Sunday, January 17, 2016

Jérôme's final day

Eastside Road, January 17, 2016—
HE LOOKS RELAXED, standing there in his white coat, smiling at his guests as he works the dining room — but it's Jérôme Waag's final night as chef at Chez Panisse, and one can only wonder what may be going through his mind. He arrived, I think, in 1991, hardly out of his teens, the son of an old friend of Alice Waters's — a young artist in need of a job. He was taken on as a busboy. Before too long he was in the kitchen, where he learned his craft from two excellent teaching chefs: Jean-Pierre Moullé and Paul Bertolli. For many years Chez Panisse has worked with pairs of co-chefs: upstairs in the Café they've alternated half-weeks; in the downstairs restaurant, until now, alternating six-month stints. Jérôme's tenure as chef has been short by Panisse standards; he came to the position only two years ago. Alas, the experience has led him to yearn for his own restaurant, so he's leaving us. The restaurant will survive; it will even evolve. It always has. But I can't help feeling a tinge of regret: last night's dinner, like the one the night before, was very close to perfection. Here's what we had:

Endive, roe, chives
Striped bass and sea scallop
Agnolotti in brodo
Quail vigneronne
Apéritif: Prosecco flavored with orange and Meyer lemon
Amuse-Geule: Steelhead roe on an endive leaf
Nothing could have been cleaner, simpler, more promising of a fine evening at the table. The chives were chopped very fine indeed, and sprinkled very judiciously, lending just a hint of flavor to the fresh roe…

Striped bass and sea scallop carpaccio with olio nuovo, black truffles, and fennel salad
Vermentino, "Nùo," Cardedu (Sicily), 2014
Extremely light and delicate, this fish carpaccio — Jérôme's planning to open a restaurant in Tokyo, and I think a plate like this will make a big impression on the sashimi scene. The truffles, thankfully, like the chives on the previous course, were barely present, a subtle condiment, not a powerful constituent.
   The wine does not taste at all like a typical Vermentino; it's spent time on the lees, with an almost Sherry-like result — lending further structure to the delicate salad.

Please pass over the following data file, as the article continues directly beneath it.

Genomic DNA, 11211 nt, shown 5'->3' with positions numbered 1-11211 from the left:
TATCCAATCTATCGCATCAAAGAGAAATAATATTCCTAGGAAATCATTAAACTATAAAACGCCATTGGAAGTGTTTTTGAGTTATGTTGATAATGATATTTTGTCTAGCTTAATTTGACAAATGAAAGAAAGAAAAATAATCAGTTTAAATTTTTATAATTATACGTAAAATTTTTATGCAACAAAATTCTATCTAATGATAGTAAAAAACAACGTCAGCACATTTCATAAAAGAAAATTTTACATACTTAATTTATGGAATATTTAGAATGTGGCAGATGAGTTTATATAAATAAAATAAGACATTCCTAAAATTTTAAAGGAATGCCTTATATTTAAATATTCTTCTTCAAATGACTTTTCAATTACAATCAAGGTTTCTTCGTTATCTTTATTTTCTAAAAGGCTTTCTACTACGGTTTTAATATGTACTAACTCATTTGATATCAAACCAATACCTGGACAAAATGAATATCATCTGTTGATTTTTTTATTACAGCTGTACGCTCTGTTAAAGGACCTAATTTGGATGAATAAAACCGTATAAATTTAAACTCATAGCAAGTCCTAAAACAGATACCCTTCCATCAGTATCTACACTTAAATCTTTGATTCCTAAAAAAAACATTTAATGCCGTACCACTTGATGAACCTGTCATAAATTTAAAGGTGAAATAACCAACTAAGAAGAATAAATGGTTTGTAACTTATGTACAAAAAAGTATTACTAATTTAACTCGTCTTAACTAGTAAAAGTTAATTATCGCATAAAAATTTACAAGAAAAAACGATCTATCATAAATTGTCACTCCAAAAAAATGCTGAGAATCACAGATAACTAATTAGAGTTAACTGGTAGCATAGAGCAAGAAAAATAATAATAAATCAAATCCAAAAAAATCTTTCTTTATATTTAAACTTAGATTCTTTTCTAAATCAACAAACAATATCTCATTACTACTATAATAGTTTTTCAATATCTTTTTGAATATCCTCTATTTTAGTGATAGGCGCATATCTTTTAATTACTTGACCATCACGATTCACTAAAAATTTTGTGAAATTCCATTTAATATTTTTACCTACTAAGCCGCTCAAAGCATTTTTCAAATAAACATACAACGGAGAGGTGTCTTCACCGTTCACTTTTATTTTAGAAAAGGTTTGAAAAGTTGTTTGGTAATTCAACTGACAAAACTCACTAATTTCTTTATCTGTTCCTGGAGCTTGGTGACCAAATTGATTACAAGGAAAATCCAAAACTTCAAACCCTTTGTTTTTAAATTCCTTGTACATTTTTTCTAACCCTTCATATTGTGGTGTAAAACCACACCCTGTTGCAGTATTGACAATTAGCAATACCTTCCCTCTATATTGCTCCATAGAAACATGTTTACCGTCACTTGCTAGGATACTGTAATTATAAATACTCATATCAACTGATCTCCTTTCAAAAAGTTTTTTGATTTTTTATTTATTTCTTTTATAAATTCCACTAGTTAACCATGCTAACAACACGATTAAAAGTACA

Black truffle agnolotti in wild mushroom, green garlic, and herb brodo
Riesling, Ostertag Clos Mathis, 2012
Here too there was no central dominant flavor, not even truffle: you could taste mushroom, garlic, thyme, the flour of the pasta — and, of course, black truffle: but all the flavors blended with great refinement.
   The Riesling surprised me with its own delicacy; it might have been better to reverse its position with the preceding Vermentino.

Wolfe Ranch quail vigneronne grilled over rosemary vines with pancetta, celery root and black truffle gratin, and garden salad
Nebbiolo, Langhe, S. Francesco, Fontanazza (Lamorra), 2012
When this course was set in front of us there was nothing to do but lift the plate to the nostrils, take in the aromas, set it back on the table, lean back and relax: this will have been an amazing, perfectly satisfying dinner. The bird smelled, and then tasted, as if it had been aged; though quite pink at the center the texture was gamy, almost liverish; the flavors of the fire and its rosemary fuel were completely integrated with those of the meat. There were tiny slender carrots on the plate, and the celery-root gratin was complex and toothy, like the quail; and the truffle again did not dominate but simply perfected the dish, binding the other flavors.
   Nebbiolo was a fitting choice to complement this complex meat course, and this bottle was characteristic and mature.

Passion fruit ice cream and tangerine sherbet meringata
Moscato d'Asti, Biancospino "La Spinetta," 2014
The contrasting colors, flavors, and textures of the two frozen desserts was pleasant, and I admired the thought going into the dessert's recollection, in color and shape, of previous dishes. There was a crunchy element, too: toasted coconut, of all things, cooked with honey to tame a tropical flavor that is easily too intense. And the meringue — soft, firm, not at all grainy; and that on a very rainy day. What a skillful pastry kitchen.

It's so interesting to think of this meal in the context of the previous night's. Many similarities: fish, fowl, the Italian influences — but very different experiences, like feminine-masculine, or Torino-Firenze. These dinners seems to me to prove the capability cuisine has of achieving a truly artistic level, combining deep appreciation of the media, intelligent awareness of history, and imaginative vision of possibilities. Sitting at this table you can't help become more appreciative, more thoughtful, above all grateful to those who have brought it to this degree of perfection…

• Chez Panisse, 1517 Shattuck Avenue, Berkeley; 510-548-5525
Restaurants visited in the last year are listed at Eatingday's Restaurants

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